I grew from child to adult with little practical guidance from the people around me. As I think back, there was only one person – my maternal grandmother – who seemed to have survival-basics on lock. Strength. Persistence. Courage. Commitment. She’s been gone for quite a while now, but I remember the set of codes she lived by. Maybe I’m just feeling nostalgic, but it seems to me that her brand of pre-Internet wisdom is melting away. Just like the polar ice caps. Those great ice walls fall, but we feel distant from them. Are we also feeling, and growing ever-more distant from wisdom as we flood our lives with information?

It’s such a part of my process now, that the marketing meme – “There’s an app for that!” — no longer annoys me. My questions, and issues, personal or professional, can be resolved in minutes. The problem is that, more and more these days, I’m not craving information and knowledge, so much as wisdom. The kind that pre-dates the Internet.

I’m not exactly missing the corny adages my granny used to offer, wagging her finger in my newly married face. “Never go to sleep angry.” [ The reality of that: back in my gran’s day, women were hardwired to believe that it was a wifely duty to keep the peace.] Still, I often recall her wise words now, in a larger context. Releasing my anger and disappointment (not holding a grudge). More importantly, not infecting people around me with my own negative emotions. Living-out the hard-won wisdom that was shared with me. Wanting that wisdom to live on, through people I care deeply about.

Many excellent writers and researchers have offered their thoughts about generational wisdom. We know it’s disappearing. We’re pretty sure that’s not a good thing. Case in point, psychologists believe that the oral histories shared by World War II veterans have impacted our very DNA. Before we commit to fighting and killing, we ask important questions. But as these men and women leave the planet, their stories left to gather dust in history books, direct generational wisdom about the horrors of war die with them.      Our Disappearing World War II Veterans: Who Tells Their Stories? | HuffPost War veterans aren’t the only ones (of course) with valuable oral history and wisdom. Indigenous people are feeling their cultures and traditions threatened by too much ‘information’, not enough ‘wisdom’.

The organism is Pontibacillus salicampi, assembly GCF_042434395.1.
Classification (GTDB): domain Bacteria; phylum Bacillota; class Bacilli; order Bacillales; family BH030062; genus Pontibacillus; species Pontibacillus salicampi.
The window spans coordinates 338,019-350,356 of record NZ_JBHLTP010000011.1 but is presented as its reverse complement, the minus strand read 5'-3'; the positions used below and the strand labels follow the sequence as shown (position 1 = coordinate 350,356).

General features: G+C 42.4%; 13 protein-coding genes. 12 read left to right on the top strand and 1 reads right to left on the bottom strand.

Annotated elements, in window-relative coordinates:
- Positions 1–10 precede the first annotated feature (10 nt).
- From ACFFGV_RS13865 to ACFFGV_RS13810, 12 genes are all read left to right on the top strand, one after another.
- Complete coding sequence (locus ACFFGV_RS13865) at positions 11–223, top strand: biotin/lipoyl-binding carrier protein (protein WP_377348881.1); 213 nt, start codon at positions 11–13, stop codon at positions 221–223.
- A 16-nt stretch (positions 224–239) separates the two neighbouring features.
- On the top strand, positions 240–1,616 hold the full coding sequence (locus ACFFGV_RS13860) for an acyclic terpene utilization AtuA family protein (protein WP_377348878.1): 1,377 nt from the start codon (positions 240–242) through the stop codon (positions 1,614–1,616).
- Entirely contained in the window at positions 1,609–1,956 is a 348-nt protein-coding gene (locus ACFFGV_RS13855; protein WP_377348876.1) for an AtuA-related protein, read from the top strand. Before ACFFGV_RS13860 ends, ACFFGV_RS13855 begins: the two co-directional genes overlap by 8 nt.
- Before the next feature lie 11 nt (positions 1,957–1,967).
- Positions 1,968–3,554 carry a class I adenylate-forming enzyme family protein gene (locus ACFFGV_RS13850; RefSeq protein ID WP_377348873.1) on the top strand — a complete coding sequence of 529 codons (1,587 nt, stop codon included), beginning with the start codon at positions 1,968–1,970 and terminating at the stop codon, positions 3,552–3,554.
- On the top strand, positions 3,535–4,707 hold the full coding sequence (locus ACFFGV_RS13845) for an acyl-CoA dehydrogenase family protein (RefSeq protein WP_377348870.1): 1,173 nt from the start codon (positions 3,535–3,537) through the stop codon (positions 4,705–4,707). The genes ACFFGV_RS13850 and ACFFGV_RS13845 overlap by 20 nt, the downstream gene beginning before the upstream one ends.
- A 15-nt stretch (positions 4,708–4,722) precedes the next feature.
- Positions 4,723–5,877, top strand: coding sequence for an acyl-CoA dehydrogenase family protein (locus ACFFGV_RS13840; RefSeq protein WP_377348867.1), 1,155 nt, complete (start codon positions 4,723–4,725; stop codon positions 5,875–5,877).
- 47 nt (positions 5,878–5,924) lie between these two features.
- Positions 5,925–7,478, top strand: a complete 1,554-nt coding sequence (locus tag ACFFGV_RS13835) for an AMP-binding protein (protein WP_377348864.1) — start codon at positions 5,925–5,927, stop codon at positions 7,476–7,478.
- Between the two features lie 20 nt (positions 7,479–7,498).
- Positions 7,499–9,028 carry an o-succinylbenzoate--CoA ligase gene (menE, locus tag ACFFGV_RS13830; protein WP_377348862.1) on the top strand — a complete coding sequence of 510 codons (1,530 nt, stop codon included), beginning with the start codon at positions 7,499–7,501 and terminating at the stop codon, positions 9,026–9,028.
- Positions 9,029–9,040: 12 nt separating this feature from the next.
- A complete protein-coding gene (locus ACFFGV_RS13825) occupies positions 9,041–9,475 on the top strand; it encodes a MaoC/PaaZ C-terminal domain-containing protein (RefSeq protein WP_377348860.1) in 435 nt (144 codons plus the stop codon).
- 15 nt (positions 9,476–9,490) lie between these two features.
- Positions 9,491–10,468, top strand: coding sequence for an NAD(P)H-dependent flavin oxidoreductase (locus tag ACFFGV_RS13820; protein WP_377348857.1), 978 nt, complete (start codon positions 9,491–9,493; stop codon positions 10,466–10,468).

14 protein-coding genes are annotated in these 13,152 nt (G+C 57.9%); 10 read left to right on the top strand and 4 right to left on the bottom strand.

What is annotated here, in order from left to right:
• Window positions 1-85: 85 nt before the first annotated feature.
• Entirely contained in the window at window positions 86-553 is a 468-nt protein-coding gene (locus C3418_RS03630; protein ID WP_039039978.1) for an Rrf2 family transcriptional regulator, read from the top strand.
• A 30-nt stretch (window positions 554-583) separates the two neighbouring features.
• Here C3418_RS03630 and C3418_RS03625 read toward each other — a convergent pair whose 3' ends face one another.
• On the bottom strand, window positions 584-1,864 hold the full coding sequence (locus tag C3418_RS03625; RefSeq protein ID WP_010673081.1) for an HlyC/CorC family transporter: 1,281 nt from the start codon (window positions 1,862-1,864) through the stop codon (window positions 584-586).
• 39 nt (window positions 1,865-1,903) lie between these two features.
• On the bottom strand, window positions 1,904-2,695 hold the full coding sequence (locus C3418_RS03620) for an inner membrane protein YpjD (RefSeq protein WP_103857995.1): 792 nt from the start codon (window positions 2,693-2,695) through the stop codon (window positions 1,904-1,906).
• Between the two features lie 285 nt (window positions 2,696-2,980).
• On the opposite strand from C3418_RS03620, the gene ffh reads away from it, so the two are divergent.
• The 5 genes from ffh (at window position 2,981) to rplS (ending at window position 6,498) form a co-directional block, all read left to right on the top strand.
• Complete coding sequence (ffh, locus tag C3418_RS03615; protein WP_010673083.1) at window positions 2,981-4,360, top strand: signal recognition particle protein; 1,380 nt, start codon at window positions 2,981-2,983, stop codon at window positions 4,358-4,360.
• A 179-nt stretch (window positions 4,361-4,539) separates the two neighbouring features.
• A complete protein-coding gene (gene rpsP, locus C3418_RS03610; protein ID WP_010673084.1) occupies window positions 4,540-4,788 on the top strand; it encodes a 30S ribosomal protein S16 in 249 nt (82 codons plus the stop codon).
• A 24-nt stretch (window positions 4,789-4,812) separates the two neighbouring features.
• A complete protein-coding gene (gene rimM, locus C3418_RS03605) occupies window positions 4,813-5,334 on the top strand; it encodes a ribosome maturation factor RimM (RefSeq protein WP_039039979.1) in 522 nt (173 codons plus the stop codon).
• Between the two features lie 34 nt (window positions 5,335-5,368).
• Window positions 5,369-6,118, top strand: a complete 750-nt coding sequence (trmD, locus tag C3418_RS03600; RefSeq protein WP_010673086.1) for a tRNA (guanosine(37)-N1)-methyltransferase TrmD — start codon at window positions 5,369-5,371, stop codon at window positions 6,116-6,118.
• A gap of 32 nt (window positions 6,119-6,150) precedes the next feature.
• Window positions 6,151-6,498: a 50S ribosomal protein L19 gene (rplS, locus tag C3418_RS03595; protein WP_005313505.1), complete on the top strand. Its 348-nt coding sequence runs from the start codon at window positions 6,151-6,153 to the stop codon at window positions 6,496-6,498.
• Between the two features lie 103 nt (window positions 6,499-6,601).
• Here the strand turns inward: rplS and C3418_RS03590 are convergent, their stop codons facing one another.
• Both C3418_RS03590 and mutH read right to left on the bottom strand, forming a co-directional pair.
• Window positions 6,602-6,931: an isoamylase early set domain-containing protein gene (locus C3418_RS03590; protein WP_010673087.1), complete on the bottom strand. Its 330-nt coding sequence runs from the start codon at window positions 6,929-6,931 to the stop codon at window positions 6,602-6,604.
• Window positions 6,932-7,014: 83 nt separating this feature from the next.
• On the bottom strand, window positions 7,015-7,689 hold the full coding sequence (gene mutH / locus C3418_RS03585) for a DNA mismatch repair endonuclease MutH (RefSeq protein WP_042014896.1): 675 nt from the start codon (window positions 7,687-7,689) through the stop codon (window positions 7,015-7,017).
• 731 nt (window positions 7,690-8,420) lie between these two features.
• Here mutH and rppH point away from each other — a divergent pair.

But I really can’t bash the Internet. My own addiction to fast and easy info access is official. Sure, I’m online for answers (as well as products). But I also hang out there when I have much better things to do with my time. And even in my sixties, when I’m forced into slo-mo to wait for someone or something, I feel resistance. Too similar to the full-body eyeroll I used to give gran during her cautionary downloads. I see the same glazed look in my own son’s eyes now, when I share what, to me, feels like wisdom.

I lost my last family elder last week. He was 93 years old. I now find myself thinking even more deeply about wisdom, pre-Internet. Yes, this is partly because I’m growing older (and a little wiser) myself. But it’s mostly because I fully realize: I no longer have access to someone who protected the flame of my generational wisdom.

Time feels precious. And so does wisdom. Where can it be found, except in the stories of people who have lived and learned before us?  No offense to ‘academics’ (especially since I’ve been called one!), but experience really is the best teacher. I’ve learned that a well-lived life is mostly about mistakes and lessons learned. So, it’s not that any wise messages from my elders necessarily made a major difference on my path. But the love, care and concern that comes with generational wisdom is something I will miss. It’s also something I’m actively trying to carry forward. Changing our Emotional DNA

Ever since my son left home for college and beyond, I’ve used two simple words to convey to him what I know, what I’ve learned, and how I feel. Just in case. In case my life gets interrupted, and my child no longer has me to turn to. Those words are my “code” for living bravely and wisely. They’d make no sense to anyone else, besides the two of us. Each time we see each other, and before we part, he hears those words.

In my Perfect World, anyone seeking relationships (not Influence) would feel “ok” about sharing the personal wisdom they’ve earned. Whether or not they are ‘family’; in this life, or in any other lifetime. That might mean admitting to “too much screen time”. It definitely means taking time to have a real conversation. And, it means being truly receptive to whatever’s shared. Do we still have the capacity and the need for that? I think so. Are we up for it? Time will tell.

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